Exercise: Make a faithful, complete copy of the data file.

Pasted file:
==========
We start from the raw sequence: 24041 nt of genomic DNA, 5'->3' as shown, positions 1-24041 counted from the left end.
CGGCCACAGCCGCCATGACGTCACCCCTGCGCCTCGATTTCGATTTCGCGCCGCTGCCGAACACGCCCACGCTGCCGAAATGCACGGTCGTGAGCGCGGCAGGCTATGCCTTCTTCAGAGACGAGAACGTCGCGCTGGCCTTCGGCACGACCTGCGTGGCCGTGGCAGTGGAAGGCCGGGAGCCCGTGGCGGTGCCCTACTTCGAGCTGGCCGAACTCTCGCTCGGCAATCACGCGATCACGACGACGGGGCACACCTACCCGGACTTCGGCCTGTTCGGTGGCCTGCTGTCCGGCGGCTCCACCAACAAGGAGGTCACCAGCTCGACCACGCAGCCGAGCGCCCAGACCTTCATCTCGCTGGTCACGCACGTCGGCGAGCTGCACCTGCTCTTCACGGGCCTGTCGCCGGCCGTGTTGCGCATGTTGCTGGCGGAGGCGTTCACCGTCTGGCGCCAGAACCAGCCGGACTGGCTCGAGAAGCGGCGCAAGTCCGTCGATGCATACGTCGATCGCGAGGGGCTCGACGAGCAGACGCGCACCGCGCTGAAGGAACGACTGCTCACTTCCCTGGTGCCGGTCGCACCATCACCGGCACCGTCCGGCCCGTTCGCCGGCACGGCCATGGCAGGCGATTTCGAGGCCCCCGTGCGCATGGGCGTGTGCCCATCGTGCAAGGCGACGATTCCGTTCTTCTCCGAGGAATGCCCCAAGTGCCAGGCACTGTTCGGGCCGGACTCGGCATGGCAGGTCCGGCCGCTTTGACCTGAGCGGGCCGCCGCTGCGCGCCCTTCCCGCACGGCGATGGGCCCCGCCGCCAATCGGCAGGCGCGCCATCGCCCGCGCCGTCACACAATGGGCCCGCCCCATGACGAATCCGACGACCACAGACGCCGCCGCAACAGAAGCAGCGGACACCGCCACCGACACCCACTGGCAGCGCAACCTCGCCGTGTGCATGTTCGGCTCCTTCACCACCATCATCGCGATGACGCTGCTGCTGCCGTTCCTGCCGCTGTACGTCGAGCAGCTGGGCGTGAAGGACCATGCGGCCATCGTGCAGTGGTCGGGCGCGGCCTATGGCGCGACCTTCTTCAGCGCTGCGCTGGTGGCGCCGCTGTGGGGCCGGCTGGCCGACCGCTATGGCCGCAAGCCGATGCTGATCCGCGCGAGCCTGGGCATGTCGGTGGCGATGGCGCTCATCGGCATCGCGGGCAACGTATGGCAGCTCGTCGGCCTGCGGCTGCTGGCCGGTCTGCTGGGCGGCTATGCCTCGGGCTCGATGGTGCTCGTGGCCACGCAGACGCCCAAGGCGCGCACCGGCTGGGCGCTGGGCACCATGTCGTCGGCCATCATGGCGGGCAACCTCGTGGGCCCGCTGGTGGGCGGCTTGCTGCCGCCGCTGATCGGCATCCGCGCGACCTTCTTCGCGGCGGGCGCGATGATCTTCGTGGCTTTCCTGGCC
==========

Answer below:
We start from the raw sequence: 24041 nt of genomic DNA, 5'->3' as shown, positions 1-24041 counted from the left end.
CGGCCACAGCCGCCATGACGTCACCCCTGCGCCTCGATTTCGATTTCGCGCCGCTGCCGAACACGCCCACGCTGCCGAAATGCACGGTCGTGAGCGCGGCAGGCTATGCCTTCTTCAGAGACGAGAACGTCGCGCTGGCCTTCGGCACGACCTGCGTGGCCGTGGCAGTGGAAGGCCGGGAGCCCGTGGCGGTGCCCTACTTCGAGCTGGCCGAACTCTCGCTCGGCAATCACGCGATCACGACGACGGGGCACACCTACCCGGACTTCGGCCTGTTCGGTGGCCTGCTGTCCGGCGGCTCCACCAACAAGGAGGTCACCAGCTCGACCACGCAGCCGAGCGCCCAGACCTTCATCTCGCTGGTCACGCACGTCGGCGAGCTGCACCTGCTCTTCACGGGCCTGTCGCCGGCCGTGTTGCGCATGTTGCTGGCGGAGGCGTTCACCGTCTGGCGCCAGAACCAGCCGGACTGGCTCGAGAAGCGGCGCAAGTCCGTCGATGCATACGTCGATCGCGAGGGGCTCGACGAGCAGACGCGCACCGCGCTGAAGGAACGACTGCTCACTTCCCTGGTGCCGGTCGCACCATCACCGGCACCGTCCGGCCCGTTCGCCGGCACGGCCATGGCAGGCGATTTCGAGGCCCCCGTGCGCATGGGCGTGTGCCCATCGTGCAAGGCGACGATTCCGTTCTTCTCCGAGGAATGCCCCAAGTGCCAGGCACTGTTCGGGCCGGACTCGGCATGGCAGGTCCGGCCGCTTTGACCTGAGCGGGCCGCCGCTGCGCGCCCTTCCCGCACGGCGATGGGCCCCGCCGCCAATCGGCAGGCGCGCCATCGCCCGCGCCGTCACACAATGGGCCCGCCCCATGACGAATCCGACGACCACAGACGCCGCCGCAACAGAAGCAGCGGACACCGCCACCGACACCCACTGGCAGCGCAACCTCGCCGTGTGCATGTTCGGCTCCTTCACCACCATCATCGCGATGACGCTGCTGCTGCCGTTCCTGCCGCTGTACGTCGAGCAGCTGGGCGTGAAGGACCATGCGGCCATCGTGCAGTGGTCGGGCGCGGCCTATGGCGCGACCTTCTTCAGCGCTGCGCTGGTGGCGCCGCTGTGGGGCCGGCTGGCCGACCGCTATGGCCGCAAGCCGATGCTGATCCGCGCGAGCCTGGGCATGTCGGTGGCGATGGCGCTCATCGGCATCGCGGGCAACGTATGGCAGCTCGTCGGCCTGCGGCTGCTGGCCGGTCTGCTGGGCGGCTATGCCTCGGGCTCGATGGTGCTCGTGGCCACGCAGACGCCCAAGGCGCGCACCGGCTGGGCGCTGGGCACCATGTCGTCGGCCATCATGGCGGGCAACCTCGTGGGCCCGCTGGTGGGCGGCTTGCTGCCGCCGCTGATCGGCATCCGCGCGACCTTCTTCGCGGCGGGCGCGATGATCTTCGTGGCTTTCCTGGCC